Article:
We raced through Afak without incident and turned north on Highway 1. Its six lanes of pavement had been in our dreams since south of Nasiriyah, when we’d last traveled them before cutting north on Highway 7 with RCT-1. The Army and the other RCTs had remained on Highway 1, swinging west of Iraq’s population centers to speed toward Baghdad. Now we joined the pell-mell rush. Traffic on the highway was thick and eclectic — Humvees, Patriot missile batteries, tanks on trucks, tanks clanking along on their own, hundreds of contracted tankers carrying fuel for the invaders. In the southbound lanes, empty trucks roared toward Kuwait for another load. I watched the massive logistical orchestra and thought of all those nights we’d felt so alone, a few teeth far away from this immense tail. We merged into the flow and relaxed, feeling the false safety of numbers.
Tracking our progress on the maps folded in my lap, I led the platoon off an exit ramp to Highway 27 for the final few miles to An Numaniyah. We arrived in the dead hours between midnight and dawn, joining a queue of Marines assembling to cross the bridge in the morning. I thought a tank might crush me if I slept next to the Humvee, so I crawled beneath it. My eyes closed, but sleep would not come.
At home, I would have gone downstairs and watched TV. Under the Humvee, all I could do was stare at the oil pan a few inches above my nose. I saw my father leaning against the kitchen counter as I told him of my decision to join the Corps. My girlfriend, sobbing beneath a blanket as I said goodbye in a hotel room in Coronado. Shattered windshields. Blood-spattered pavement. And that relentless voice on the scratchy recording: There’s no discharge in the war.
After sunrise, we continued our relentless push and crossed the second of Mesopotamia’s great rivers. Below the bridge, the Tigris sparkled in the morning sun. Fishermen poled skiffs through the shallows, and crowds gathered along the banks to bathe and draw water. A group of children waved from atop a burned-out Soviet tank. Others clambered onto an artillery cannon and sat, cheering, astride the barrel as if it were a hobbyhorse. Military equipment was everywhere. For the next hundred miles, all the way to the gates of Baghdad, every palm grove hid Iraqi armor, every field an artillery battery, and every alley an antiaircraft gun or surface-to-air missile launcher. But we never fired a shot. We saw the full effect of American airpower: every one of these fearsome weapons was a blackened hulk.
The division had fought its way through there the day before, and evidence of the battle was everywhere. We passed a Humvee, its windshield frosted with bullet holes. American sleeping bags and packs lay in the road. I wondered what had happened to their owners. Frequently, the pavement itself bore the starburst crater and radiating shrapnel scars of a mortar strike. All along the highway, buildings and underbrush smoldered. Smoke was thick in the air, burning diesel mixing sometimes with sweeter burning flesh. Wynn and I stared at a blackened and abandoned Abrams tank.
“I thought those things were indestructible,” I said. “How the hell did they manage to bag a fucking Abrams?”
He shook his head. “I don’t know, but let’s hope whoever did it is already dead.”
“Watch out.” I pointed at an object in the road, thinking it was a piece of unexploded ordnance. Then I saw it was a human head, slightly charred and staring placidly at the sky. A short distance away, dogs tore at the body.
Wynn and I were momentarily chastened but then had to laugh. “Can you believe this place?” he said. “Heads in the road. Dogs eating bodies. People at home bitch about cigarette butts on the beach.”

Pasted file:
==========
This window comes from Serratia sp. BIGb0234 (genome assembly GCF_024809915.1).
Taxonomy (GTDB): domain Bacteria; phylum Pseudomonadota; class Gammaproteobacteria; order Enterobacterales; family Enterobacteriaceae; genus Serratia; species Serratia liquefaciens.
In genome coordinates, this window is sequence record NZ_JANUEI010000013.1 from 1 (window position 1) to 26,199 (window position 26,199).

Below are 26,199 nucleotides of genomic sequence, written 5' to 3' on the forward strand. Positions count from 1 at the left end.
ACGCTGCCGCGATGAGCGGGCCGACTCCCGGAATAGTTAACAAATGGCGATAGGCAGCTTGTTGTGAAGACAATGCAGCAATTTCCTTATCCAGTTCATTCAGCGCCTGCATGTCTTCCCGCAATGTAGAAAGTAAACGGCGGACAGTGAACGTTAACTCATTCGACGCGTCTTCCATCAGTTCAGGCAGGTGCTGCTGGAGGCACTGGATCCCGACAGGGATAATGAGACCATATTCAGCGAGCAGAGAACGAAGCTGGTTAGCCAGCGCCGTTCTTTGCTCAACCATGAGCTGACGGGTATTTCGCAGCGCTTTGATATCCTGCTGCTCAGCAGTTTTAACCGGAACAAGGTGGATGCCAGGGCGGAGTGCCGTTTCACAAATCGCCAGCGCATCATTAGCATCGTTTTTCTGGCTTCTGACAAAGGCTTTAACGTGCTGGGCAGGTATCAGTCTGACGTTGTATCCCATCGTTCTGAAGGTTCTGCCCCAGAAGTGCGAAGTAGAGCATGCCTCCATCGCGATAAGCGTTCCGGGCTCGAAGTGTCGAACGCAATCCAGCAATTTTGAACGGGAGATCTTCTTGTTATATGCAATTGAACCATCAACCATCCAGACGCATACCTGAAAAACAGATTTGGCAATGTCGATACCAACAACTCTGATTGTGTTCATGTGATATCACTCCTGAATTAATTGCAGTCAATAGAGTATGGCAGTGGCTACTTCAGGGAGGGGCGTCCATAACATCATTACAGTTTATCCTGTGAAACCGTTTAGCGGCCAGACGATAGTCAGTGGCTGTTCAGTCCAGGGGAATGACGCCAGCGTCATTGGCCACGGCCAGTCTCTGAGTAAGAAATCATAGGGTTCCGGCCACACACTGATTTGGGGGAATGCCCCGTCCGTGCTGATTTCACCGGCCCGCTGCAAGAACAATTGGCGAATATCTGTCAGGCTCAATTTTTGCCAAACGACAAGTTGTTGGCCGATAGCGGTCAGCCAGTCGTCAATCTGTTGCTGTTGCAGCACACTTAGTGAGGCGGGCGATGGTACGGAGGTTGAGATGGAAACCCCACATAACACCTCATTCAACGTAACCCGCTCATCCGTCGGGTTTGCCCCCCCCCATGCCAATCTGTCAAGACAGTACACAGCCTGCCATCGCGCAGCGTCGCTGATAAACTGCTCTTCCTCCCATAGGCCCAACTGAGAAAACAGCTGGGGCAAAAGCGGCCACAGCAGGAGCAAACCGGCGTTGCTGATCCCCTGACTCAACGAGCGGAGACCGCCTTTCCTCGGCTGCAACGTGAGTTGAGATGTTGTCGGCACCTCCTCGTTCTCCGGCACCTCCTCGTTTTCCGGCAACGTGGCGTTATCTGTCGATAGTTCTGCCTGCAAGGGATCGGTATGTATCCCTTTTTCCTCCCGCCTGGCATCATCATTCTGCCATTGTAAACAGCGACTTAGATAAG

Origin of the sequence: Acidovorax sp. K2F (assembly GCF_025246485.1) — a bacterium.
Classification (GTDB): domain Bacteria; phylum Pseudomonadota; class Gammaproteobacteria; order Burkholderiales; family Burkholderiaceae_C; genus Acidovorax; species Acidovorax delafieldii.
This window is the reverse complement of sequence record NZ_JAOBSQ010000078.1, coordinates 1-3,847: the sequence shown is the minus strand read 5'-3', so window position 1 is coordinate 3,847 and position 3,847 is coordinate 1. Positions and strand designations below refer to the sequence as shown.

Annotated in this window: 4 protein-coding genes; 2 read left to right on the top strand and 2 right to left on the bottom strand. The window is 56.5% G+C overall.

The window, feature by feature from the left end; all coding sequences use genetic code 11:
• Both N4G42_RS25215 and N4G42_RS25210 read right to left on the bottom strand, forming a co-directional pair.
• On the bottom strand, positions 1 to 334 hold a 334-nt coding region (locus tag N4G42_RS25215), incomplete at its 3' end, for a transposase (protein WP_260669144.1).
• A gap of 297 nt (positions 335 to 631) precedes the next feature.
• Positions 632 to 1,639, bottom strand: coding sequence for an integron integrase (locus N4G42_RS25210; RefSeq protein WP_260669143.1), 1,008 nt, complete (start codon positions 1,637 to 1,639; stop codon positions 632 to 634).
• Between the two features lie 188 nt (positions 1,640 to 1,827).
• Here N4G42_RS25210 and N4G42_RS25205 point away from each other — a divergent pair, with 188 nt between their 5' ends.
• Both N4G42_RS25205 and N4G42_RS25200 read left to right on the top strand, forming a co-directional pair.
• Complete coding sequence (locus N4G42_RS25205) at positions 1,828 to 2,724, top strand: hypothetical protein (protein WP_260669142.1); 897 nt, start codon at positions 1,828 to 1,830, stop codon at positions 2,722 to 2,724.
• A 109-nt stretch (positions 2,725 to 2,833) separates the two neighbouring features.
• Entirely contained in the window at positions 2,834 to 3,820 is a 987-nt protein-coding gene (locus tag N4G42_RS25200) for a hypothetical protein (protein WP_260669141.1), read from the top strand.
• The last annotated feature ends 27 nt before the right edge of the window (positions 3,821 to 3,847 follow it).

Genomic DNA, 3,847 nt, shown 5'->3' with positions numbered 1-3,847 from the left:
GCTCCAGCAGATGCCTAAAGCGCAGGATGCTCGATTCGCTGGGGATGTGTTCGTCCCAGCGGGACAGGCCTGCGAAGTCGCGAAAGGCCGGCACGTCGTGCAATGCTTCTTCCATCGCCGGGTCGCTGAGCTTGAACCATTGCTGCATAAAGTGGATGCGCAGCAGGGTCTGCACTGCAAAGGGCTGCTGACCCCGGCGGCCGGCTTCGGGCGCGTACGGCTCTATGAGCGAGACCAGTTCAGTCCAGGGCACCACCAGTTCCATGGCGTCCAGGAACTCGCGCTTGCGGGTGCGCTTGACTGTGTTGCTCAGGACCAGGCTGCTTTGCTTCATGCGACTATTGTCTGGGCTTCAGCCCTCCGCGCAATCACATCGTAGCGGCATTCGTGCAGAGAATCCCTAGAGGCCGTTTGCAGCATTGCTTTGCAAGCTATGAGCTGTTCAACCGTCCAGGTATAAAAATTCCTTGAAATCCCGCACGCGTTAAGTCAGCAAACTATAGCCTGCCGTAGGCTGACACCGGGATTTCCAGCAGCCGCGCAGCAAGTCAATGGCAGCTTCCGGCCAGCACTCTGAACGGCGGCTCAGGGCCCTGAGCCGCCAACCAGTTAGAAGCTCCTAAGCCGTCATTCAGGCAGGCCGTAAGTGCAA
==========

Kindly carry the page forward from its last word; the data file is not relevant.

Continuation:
We drove through dusk and into the night before stopping along the edge of the road. The GPS told me where we were, but that was less important than what was out there. Nothing could tell me what was in the fields and palm groves just beyond our little circle. We had moved so quickly that there was no front anymore. Good guys and bad guys were all mixed up. I had slept three hours in three days.
“Gunny, I can’t think straight. I need a couple of hours in the bag,” I said. At that point, sleep wasn’t pleasant, just a mechanical necessity, like putting gas in a car.
To our left, a five-story factory burned in the dark. Flames leaped high into the sky. The fire didn’t crackle; it roared, sucking oxygen from the air around it. I wrapped myself in a poncho and lay on the gravel near the front tire to shield myself from the flickering light.
It was the sleep of the damned. I floated in a netherworld of dreams, memories, and sudden starts. Briefing the platoon. Fireballs. Ragged breathing. Take the shot. Blue cars. Tanks nearby. And the fire, burning, roaring, casting shadows across the palms.
Christeson shook me awake. “It’s been three hours, sir. The patrol’s on its way back in.”
I sat up and rubbed my head, shaking gravel from my hair. “What patrol?”
“Team Three, sir. They went to check out that tank.”
“What the fuck are you talking about?”
Down the road, near the platoon’s last Humvee, Sergeant Lovell and Doc Bryan were swearing softly in the darkness. Around them, the team sat on the pavement, stripping out of soaked, muddy boots and trousers. They looked as if they’d been wading in waist-deep water.
Stinetorf glanced up at me. “That fucking thing has probably been there ten years, sir. Couldn’t drive it out through that swamp if they wanted to.”
Slowly, I understood. Some of my dreams had not been dreams. The company operations chief, a senior enlisted man outside the platoon, had come to me and asked to send Lovell’s team out to investigate an Iraqi tank that had been spotted in a nearby palm grove. I pulled Sergeant Lovell aside and asked him what had happened.
“Ops chief came and told us to go look at some fucking tank out there in the grove. I told him half the fucking division rolled past it already and I only take orders from you and Gunny Wynn.”
I nodded, seeing where this was going.
“So he left and came back a couple minutes later. Said he talked to you and you OK’ed it. We mounted up and went out.”
I had given the order without even realizing it. “Sergeant Lovell, he came to me, but I was delirious and thought I was dreaming. I’m sorry.”
Gunny Wynn was sitting by the radio when I returned to the Humvee. “I’m losing my mind, Mike. Losing my fucking mind.”